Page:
Have you considered how many times in our lives are we called to provide a foundation for something we will never get to see? Parents, teachers, even musicians in an orchestra pit can all relate to this dilemma. How will we know if all our hard work paid off? Did we provide enough support to lead to a positive outcome?
Decisions we make as parents definitely fit that description. Parenting is hard work. We raise our children not knowing what their future holds. All we can do is our best. Trusting that we laid a strong, though most assuredly imperfect, foundation.
This idea also applies to a teacher. Think about all of the students a teacher inspires. New groups every year multiplied by the years taught. The numbers can be staggering. And the range of influence for all of them cannot be seen. Yet teachers continue to lay a foundation for students to learn and be successful.
As I was practicing in the orchestra pit this week for our upcoming all-school musical, it hit me how the experience provides a literal illustration for this truth. Think about it. All these amazing musicians, hidden under the stage, working hard every day to play beautiful music. And their music provides sure footing for everything that happens on stage.
The downside? We never get to fully see the amazing things occurring on stage. If there’s a long enough pause in the music, we might stand up and catch a glimpse of the actors and sets. Since we are performing during the most dramatic and exciting parts, those we never get to see at the moment.
Although it makes for an interesting predicament, those of us in the pit wouldn’t change a thing. We get to be a part of something bigger than us. Something which takes many people doing many different jobs to succeed. The final outcome is incredible, and we get to be the foundation. (Not to mention, it’s a fun place to hang out.) 😉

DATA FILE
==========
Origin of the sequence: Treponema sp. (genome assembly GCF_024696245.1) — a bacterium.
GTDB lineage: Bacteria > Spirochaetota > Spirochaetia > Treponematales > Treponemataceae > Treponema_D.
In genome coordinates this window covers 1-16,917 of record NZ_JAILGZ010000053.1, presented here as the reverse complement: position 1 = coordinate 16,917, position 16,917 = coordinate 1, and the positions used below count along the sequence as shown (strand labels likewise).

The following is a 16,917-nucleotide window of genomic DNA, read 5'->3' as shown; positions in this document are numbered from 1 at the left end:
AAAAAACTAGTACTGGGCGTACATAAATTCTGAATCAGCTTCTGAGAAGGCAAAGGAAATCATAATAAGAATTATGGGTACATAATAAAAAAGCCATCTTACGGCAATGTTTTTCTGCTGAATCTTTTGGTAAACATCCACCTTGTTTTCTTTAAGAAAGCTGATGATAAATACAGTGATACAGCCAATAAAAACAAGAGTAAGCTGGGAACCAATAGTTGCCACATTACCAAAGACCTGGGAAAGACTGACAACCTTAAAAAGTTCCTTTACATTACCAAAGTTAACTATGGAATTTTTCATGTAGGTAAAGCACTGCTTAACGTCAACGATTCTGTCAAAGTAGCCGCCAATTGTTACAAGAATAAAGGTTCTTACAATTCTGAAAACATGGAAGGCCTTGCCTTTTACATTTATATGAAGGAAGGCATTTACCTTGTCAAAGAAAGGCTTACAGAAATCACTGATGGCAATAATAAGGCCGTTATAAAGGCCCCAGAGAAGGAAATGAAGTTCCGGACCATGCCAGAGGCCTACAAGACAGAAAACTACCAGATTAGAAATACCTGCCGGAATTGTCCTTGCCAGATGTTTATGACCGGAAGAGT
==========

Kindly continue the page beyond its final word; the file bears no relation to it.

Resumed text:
Even though we may not be able to see the final outcome in each of these situations, there are moments which affirm our choices. For a parent that affirmation may come in witnessing a thoughtful or compassionate action by their child. For a teacher, it might come in a simple thank you from a former student. No, not the end result, but the motivation to continue doing what needs to be done.
So, what about those musicians in the orchestra pit? What is that moment for us? I’d have to say it’s at the very end of the show. That moment when all the singers, actors and dancers have taken their bow and they direct the audience’s attention to the pit. They all point in unison towards us, showing their appreciation while encouraging the audience to do the same.
Hopefully, this reflection will help me look for more of those significant moments instead of worrying about the future. Realizing what I do today is important. And that I am not working alone. No matter which role I happen to be in on any given day, there are others right alongside me, working for the same outcome, laying the same foundation.
Here’s to hope for the future, which just happens to include a bunch of talented students performing in a musical-on stage and in the pit.